ABOUT CYPRUS

GEOGRAPHICAL POSITION
Cyprus is situated in the north – eastern corner of the Mediterranean Sea and lies at the meeting point of Europe, Asia and Africa. With an area of 9.251sq kilometres it is the largest island after Sicily and Sardinia in the Mediterranean Sea and the world's 81st largest. Cyprus measures 240 kilometers latitudinally and 100 km longitudinally. The physical setting for life on the island is dominated by the mountain masses and Mesaoria plain which is the main central plain they encompass. The Troodos Mountains cover most of the southern and western portions of the island and account for roughly half its area. Coastal lowlands, with variations in width, surround the island.
Coastline: 648km
Elevation extremes: Lowest point: Mediterranean Sea 0 m / Highest point: Olympus 1,952 m (Troodos Mountain).

DISTANCES BETWEEN CITIES (KM)  
 

CYPRUS DISTANCE CHART in kilometers
  Nicosia                
Limassol
80
Limassol              
Paphos
152
72
Paphos          
Larnaca
47
70
142
Larnaca        
Troodos
80
51
123
121
Troodos      
Ayia Napa
81
107
184
41
163
Ayia Napa    
Polis
188
108
37
177
160
220
Polis  
Paralimni
(Protaras)
85
111
178
44
158
5
219
Paralimni
(Protaras)

CLIMATE
Cyprus has one of the finest climates in the Mediterranean with winters milder than either Greece or Sicily, regular sunshine and dry summers. Statistics show that there are an average of 340 days of sunshine with some of the warmest coastal temperatures in the Mediterranean basin. These temperatures range from a mean average sea temperature in excess of 21oC from May to November. Such conditions ensure an eight – month sea-side vacation season, a factor which is considered very favorable towards the operation of resort hotels. 17% of Cyprus surface is covered by vegetation, including forests of evergreen and deciduous trees, shrubs and flowers. The flora comprises about 1800 indigenous species, subspecies and varieties.

HISTORY AND CULTURE
The population of Cyprus is approximately 1.155.000 divided as follows:
Greek Cypriots: 77%
Turkish Cypriots: 18%
Others: 5%
The official languages are Greek and Turkish, with English and other European languages being very widely spoken. The strategic significance of the island’s location has successfully attracted people who have regarded possession of it as a step towards the solution of their own diverse problems and the achievement of their ambitions.
The strategic position has been the subject of conflict amongst great powers in antiquity Greeks, Egyptians, Phoenicians, Romans, Byzantines, Venetians and latter Ottomans and finally British up to 1960. Each of these races left their mark. Nevertheless, most of the Island’s character, history and culture remained predominantly Greek to this day.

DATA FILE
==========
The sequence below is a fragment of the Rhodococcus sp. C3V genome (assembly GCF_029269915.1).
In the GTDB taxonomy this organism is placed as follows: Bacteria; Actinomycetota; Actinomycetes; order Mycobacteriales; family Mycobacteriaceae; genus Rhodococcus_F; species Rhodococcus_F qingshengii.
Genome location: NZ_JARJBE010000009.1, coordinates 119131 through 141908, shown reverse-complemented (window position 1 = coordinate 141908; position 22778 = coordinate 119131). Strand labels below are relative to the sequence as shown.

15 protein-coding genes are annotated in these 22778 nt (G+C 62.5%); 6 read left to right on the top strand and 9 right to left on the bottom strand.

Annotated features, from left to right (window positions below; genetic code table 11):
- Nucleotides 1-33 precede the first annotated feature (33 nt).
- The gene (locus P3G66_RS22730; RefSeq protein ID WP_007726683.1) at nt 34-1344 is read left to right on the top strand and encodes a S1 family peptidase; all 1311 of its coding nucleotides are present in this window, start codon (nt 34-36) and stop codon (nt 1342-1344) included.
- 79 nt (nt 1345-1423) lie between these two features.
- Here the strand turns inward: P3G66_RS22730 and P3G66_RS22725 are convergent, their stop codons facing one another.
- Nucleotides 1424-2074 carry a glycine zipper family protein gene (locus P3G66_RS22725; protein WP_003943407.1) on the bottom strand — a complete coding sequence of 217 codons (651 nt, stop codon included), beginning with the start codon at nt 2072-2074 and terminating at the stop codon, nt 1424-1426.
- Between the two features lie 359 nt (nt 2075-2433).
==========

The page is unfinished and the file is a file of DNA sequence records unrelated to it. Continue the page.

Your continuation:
Its cultural heritage is truly impressive with ruins of ancient settlements, Greek temples and Roman theatres virtually everywhere. There are also Byzantine monasteries, medieval castles, fortresses, picturesque churches and mosques as well as a wealth of relics and treasures brought to light by archaeological excavations. 
Cyprus has joined the EU on 1st May 2004 and is a member of the Eurozone since 1st January 2008. Cyprus already exports 50% of its products to the E.U. and can expect to be transformed into a regional business center due to its democratic government system, its free market economy, its excellent communications with direct dialing to over 200 countries, its favourable tax regime, its bilateral investment agreements, double tax treaties and its strategic location at the crossroads of three continents.

PURCHASING PROPERTY IN THE OCCUPIED PART OF NORTHERN CYPRUS
Foreign citizens are kindly warned against the purchase of Greek Cypriot owned property, in the northern part of the Republic of Cyprus which has been under Turkish military control and occupation since July 1974.
As a result of the Turkish invasion and the subsequent occupation of 36.4% of the northern part of Cyprus, 170.000 Greek Cypriots, who constituted 2/3 of the inhabitants of the occupied areas, were forced to flee from their homes. According to the Land Registry Office Records, Greek Cypriots own approximately 60% of the land in the territory now under Turkish occupation, 22% is owned by the state while Turkish Cypriots own approximately 16%.
The displaced persons are to this day prevented by the Turkish armed forces from returning to their homes and peacefully enjoying their properties. However, under Human Rights Conventions and Decisions by the European Court of Human Rights as well as international and national laws they retain the ownership of their properties through their title deeds issued by the various District Land Registry Offices of the Republic of Cyprus prior to 1974.


 

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